One of my colleagues is trying to crowdfund (through scientific crowdfunding site Experiment.com) part of her extinct whale research. Please take a chair while I interview her about her proposed research, and she should be in the comments if you have any questions for her.

Earlier this year, Rachel Racicot and her colleagues described material for a new species of fossil porpoise (small toothed whales). The relevant scientific paper is here and the popular science media discussed it as well, including here, here, and here. The fossil porpoise had a lower jaw that extended well beyond its upper jaw, giving it a quite bizarre look. Its scientific name, Semirostrum ceruttii, which means Cerutti's half-snout, refers to this. Dr. Racicot and her co-authors have some interesting ideas about what this extinct porpoise did with its half-snout.

Assume we're unfamiliar with your work. What have you done so far?

My group and I have done a detailed description of the whole skeleton of Semirostrum ceruttii, the first mammal to have a long, narrow jaw extending well beyond the length of the upper jaw. The description we did used CT scans of the skull and jaw, and in a different paper I also described endocranial cavities that tell you a bit more about which sensory structures were important. These two publications are really just first steps in the process of being able to figure out other questions like: Why does it have a weird jaw shape? How did it get such a jaw shape? What was it eating? We could answer some of these questions based on medical CT scans I acquired in the original description (there seems to have been extended and numerous nerves and arteries along the length of the elongate jaw), but we need higher-resolution scans of a more complete jaw (which we have access to) to really nail this down, and to test more complex hypotheses about stresses that the jaw could have withstood using high-end engineering based analyses (like finite element analysis). This would also allow us to reconstruct a model of the head to then test whether and how it was able to swim and probe around for food.

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(Semirostrum ceruttii life reconstruction by Nobu Tamura)

Is there a common name we can use for this animal?

Skimmer porpoise is what we've been calling it because its jaws are similar in shape to those of the Black Skimmer, a bird that "skims" the surface of the water.

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How long does the jaw extend beyond the length of the snout of the skimmer porpoise?

On one of the specimens, about 18.6 centimeters (7.3 inches). In the few complete lower jaws we have, this lower jaw extension accounted for about 40% of the porpoises entire jaw length, so it looked like it had a really big chin or underbite.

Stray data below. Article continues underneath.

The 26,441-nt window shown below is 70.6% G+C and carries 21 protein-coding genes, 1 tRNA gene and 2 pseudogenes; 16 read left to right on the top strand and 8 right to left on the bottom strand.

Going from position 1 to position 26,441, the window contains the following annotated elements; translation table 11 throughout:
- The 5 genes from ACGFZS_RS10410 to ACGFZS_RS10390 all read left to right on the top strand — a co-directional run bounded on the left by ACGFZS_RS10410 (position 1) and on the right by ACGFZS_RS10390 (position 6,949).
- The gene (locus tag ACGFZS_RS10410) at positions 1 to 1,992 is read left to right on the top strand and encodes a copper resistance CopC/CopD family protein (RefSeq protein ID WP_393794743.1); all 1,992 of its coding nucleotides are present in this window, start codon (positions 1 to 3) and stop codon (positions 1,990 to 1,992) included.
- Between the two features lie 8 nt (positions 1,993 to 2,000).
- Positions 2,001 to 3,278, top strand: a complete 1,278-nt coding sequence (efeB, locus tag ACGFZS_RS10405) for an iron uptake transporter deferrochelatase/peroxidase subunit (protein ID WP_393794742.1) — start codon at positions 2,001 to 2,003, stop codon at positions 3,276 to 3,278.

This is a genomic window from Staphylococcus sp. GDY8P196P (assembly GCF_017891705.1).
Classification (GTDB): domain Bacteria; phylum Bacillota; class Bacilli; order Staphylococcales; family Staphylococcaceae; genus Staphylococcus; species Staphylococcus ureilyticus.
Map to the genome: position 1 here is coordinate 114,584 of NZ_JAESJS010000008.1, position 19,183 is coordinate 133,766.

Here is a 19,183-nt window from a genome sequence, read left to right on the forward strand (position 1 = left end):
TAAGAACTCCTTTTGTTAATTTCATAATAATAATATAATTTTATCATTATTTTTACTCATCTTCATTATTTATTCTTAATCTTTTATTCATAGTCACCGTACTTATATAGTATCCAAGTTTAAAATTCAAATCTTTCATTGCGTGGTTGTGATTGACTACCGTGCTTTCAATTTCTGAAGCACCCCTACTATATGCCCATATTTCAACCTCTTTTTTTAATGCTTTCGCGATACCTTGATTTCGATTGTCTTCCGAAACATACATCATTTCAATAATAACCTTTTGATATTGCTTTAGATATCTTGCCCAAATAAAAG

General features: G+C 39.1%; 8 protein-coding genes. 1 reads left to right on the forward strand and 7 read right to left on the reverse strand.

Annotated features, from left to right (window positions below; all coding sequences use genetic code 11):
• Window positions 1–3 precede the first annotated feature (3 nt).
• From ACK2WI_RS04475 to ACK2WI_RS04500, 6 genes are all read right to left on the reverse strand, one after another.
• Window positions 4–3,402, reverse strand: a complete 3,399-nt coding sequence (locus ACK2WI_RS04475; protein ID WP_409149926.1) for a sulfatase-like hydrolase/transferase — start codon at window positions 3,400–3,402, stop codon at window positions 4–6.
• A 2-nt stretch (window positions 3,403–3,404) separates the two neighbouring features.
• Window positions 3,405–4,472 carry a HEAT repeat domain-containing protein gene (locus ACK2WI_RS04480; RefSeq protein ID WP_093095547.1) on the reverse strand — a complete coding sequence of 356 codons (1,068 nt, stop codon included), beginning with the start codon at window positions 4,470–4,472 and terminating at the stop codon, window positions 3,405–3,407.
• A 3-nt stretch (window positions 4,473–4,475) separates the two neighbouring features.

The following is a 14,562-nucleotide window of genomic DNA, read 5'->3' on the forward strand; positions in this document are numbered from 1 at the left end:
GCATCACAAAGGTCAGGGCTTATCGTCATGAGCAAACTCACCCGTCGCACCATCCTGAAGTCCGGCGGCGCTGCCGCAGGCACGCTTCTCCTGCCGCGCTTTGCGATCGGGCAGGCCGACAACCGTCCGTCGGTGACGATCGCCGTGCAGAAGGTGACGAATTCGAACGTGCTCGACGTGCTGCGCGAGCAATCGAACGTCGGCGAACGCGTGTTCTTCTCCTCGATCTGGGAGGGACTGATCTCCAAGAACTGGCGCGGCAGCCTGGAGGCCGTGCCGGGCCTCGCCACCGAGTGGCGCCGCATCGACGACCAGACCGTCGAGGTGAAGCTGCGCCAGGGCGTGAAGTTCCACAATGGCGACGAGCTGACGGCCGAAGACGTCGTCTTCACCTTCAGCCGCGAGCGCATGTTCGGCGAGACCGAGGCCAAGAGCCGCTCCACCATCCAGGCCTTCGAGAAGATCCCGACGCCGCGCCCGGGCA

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(Semirostrum ceruttii life reconstruction by Nobu Tamura)

What's the most out-there hypothesis you want to test about the skimmer porpoise?

There's the idea that the skimmer porpoise used its extended lower jaw for combat or for damaging or stunning prey. Males may have used it in combat with other males to establish dominance during mating season. It may have also been able to use its jaw like a large club that it would smash down on prey animals to stun them, making them much easier to catch and devour.

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How would you go about testing that?

Two-fold. One of my co-authors looks at tooth wear, and this could determine what the teeth in the jaw were being used for, which would help us determine what the half-snout was being used for. Another avenue is using an engineering approach by using finite element analysis (FEA). This would take a CT scan of the skull to model stresses on the jaw and skull and check what parts of the skull can withstand stress, and see how parts of the skull respond to bending stress, such as those the animal might experience if using the lower jaw to strike rivals or prey. Also the lower jaw would be scanned and the strengths of this would be compared to modern analogues with odd lower jaws like Black Skimmers and half-beak fish. Those groups use their lower jaws for probing and prey capture.

(A video featuring uncredited images from Racicot et al. 2014, Nobu Tamura, Robert Boessenecker, Brian Switek, and Yale's Office of Public Affairs & Communications)

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Where was the skimmer porpoise living, when it was alive?

It's been found along the Pacific coast of California, near San Diego, Los Angeles, and San Francisco. A colleague of mine has also seen a skeletal element in collections in Australia that might have been skimmer porpoise too, but that needs to be checked out.

So how will this funding help you get some of these hypotheses tested?

In order to properly examine the lower jaws, I need to acquire high-quality CT scans from the University of Texas at Austin, and those cost quite a bit of money. This funding would basically pay for that. Thankfully, we already have scans of one of the modern analogues I mentioned earlier, keeping the overall cost of the project as low as possible. It would be great to have a high-quality scan of a more complete fossil jaw for a lot of reasons, not only to help answer multiple questions for this project, but they could also be used to make 3D printouts and other useful items for other researchers and the education of the general public.

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Lead video produced by Yale's Office of Public Affairs & Communications featuring images and video from Racicot et al. 2014 and from two of the authors (Rachel A. Racicot, Robert W. Boessenecker) of that study.